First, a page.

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Twenty years ago, federal agencies typically did not have senior executives leading key mission support functions such as finance, technology, acquisition, or workforce. These functions were largely seen as administrative transaction services. In the past two decades, reflecting trends in the private sector, Congress created a series of “chief” positions—chief financial officers, chief information technology officers, chief acquisition officers, and chief human capital officers. Performance improvement officers were recently added without the chief title.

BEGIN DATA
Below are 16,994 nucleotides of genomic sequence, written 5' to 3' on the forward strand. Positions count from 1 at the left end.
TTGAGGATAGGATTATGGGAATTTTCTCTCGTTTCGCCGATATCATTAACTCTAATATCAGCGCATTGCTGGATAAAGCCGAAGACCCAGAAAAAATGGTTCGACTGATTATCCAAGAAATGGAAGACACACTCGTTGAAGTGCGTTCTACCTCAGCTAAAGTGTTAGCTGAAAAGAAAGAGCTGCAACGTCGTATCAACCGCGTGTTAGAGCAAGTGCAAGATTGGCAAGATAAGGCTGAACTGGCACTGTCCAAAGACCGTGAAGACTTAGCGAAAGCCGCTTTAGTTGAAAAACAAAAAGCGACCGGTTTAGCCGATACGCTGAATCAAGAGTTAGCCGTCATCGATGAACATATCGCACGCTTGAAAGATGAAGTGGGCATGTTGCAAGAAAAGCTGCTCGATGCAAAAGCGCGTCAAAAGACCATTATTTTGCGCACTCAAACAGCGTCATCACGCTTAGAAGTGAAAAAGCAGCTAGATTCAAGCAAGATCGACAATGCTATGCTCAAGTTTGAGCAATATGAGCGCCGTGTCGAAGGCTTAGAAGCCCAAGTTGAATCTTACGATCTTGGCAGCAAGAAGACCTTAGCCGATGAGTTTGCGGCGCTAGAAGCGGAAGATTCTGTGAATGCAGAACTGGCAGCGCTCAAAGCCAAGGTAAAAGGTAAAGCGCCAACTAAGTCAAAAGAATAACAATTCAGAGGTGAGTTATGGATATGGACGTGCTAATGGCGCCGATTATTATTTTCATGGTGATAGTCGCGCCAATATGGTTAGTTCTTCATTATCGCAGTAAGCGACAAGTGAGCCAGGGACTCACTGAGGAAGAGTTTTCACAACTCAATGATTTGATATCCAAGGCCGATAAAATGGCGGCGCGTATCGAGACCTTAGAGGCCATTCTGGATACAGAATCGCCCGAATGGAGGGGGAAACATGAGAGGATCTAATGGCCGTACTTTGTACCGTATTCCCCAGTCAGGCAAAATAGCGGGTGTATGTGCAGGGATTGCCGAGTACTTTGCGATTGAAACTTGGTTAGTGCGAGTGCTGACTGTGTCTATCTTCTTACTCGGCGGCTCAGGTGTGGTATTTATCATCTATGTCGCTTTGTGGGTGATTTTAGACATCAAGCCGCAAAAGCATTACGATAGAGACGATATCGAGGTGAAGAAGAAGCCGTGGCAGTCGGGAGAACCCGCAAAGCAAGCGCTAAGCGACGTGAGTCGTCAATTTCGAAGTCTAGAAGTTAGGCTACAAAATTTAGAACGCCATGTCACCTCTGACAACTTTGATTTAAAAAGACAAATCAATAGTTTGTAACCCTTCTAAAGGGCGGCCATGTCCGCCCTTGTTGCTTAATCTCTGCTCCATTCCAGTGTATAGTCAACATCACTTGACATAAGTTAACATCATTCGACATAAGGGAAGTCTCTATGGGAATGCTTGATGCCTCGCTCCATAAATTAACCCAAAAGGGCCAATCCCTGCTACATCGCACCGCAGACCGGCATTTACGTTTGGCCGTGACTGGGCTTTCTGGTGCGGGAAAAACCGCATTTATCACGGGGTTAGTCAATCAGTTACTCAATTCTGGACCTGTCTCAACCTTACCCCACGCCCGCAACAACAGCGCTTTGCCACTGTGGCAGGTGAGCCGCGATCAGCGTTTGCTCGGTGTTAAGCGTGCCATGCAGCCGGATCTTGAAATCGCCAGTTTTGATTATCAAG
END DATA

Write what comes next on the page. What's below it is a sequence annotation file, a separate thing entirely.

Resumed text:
These various chiefs come from different professional disciplines with their own preexisting communities and ways of defining success. The distinctiveness of these individual communities was reinforced by the creation of cross-agency chief councils, such as the Chief Financial Officers Council and the Chief Information Officers’ Council. These councils often spearheaded government-wide initiatives, such as the
CIO Council’s development of a comprehensive data-center inventory. Once identified, the number of data centers was cut in half, leading to greater efficiencies. The councils also shared best practices across agency boundaries.